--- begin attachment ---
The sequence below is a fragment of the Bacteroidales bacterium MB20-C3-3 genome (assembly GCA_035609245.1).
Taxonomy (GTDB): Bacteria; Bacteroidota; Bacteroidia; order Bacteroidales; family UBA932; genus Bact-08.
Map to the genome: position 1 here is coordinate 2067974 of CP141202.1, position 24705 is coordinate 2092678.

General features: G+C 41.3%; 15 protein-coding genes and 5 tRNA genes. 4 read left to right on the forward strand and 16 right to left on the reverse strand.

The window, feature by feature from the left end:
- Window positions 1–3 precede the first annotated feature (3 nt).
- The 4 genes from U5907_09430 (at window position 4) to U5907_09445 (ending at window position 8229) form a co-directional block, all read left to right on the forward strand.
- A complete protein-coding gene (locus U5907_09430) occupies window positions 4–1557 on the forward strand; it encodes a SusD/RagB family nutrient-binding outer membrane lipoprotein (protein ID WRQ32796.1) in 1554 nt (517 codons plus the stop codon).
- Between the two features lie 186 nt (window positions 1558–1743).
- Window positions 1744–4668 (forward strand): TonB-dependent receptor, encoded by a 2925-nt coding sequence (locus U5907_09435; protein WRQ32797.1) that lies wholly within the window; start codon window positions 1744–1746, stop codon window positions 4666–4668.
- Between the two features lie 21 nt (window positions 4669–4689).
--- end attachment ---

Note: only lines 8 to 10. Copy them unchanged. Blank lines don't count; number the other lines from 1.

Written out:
- A complete protein-coding gene (locus U5907_09430) occupies window positions 4–1557 on the forward strand; it encodes a SusD/RagB family nutrient-binding outer membrane lipoprotein (protein ID WRQ32796.1) in 1554 nt (517 codons plus the stop codon).
- Between the two features lie 186 nt (window positions 1558–1743).
- Window positions 1744–4668 (forward strand): TonB-dependent receptor, encoded by a 2925-nt coding sequence (locus U5907_09435; protein WRQ32797.1) that lies wholly within the window; start codon window positions 1744–1746, stop codon window positions 4666–4668.